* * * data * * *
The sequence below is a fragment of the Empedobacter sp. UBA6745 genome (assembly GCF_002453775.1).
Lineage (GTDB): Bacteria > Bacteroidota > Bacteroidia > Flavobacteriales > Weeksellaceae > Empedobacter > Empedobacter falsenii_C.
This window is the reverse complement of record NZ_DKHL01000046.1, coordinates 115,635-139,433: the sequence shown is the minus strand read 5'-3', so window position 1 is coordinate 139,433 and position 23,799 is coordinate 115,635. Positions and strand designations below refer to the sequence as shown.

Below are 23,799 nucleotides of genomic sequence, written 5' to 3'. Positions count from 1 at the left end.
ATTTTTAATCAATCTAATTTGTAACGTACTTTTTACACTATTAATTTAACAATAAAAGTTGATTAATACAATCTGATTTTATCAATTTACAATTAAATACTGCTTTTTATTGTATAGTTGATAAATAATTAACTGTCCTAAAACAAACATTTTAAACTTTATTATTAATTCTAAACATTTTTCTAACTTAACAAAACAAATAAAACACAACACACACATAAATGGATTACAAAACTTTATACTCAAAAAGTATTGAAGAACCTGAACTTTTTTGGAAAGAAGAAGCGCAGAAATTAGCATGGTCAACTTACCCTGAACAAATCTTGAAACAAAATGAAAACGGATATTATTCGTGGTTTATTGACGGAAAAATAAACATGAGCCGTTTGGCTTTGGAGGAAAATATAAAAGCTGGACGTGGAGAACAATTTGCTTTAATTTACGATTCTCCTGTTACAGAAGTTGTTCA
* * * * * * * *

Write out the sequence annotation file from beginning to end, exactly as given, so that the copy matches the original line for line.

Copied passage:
The sequence below is a fragment of the Empedobacter sp. UBA6745 genome (assembly GCF_002453775.1).
Lineage (GTDB): Bacteria > Bacteroidota > Bacteroidia > Flavobacteriales > Weeksellaceae > Empedobacter > Empedobacter falsenii_C.
This window is the reverse complement of record NZ_DKHL01000046.1, coordinates 115,635-139,433: the sequence shown is the minus strand read 5'-3', so window position 1 is coordinate 139,433 and position 23,799 is coordinate 115,635. Positions and strand designations below refer to the sequence as shown.

Below are 23,799 nucleotides of genomic sequence, written 5' to 3'. Positions count from 1 at the left end.
ATTTTTAATCAATCTAATTTGTAACGTACTTTTTACACTATTAATTTAACAATAAAAGTTGATTAATACAATCTGATTTTATCAATTTACAATTAAATACTGCTTTTTATTGTATAGTTGATAAATAATTAACTGTCCTAAAACAAACATTTTAAACTTTATTATTAATTCTAAACATTTTTCTAACTTAACAAAACAAATAAAACACAACACACACATAAATGGATTACAAAACTTTATACTCAAAAAGTATTGAAGAACCTGAACTTTTTTGGAAAGAAGAAGCGCAGAAATTAGCATGGTCAACTTACCCTGAACAAATCTTGAAACAAAATGAAAACGGATATTATTCGTGGTTTATTGACGGAAAAATAAACATGAGCCGTTTGGCTTTGGAGGAAAATATAAAAGCTGGACGTGGAGAACAATTTGCTTTAATTTACGATTCTCCTGTTACAGAAGTTGTTCA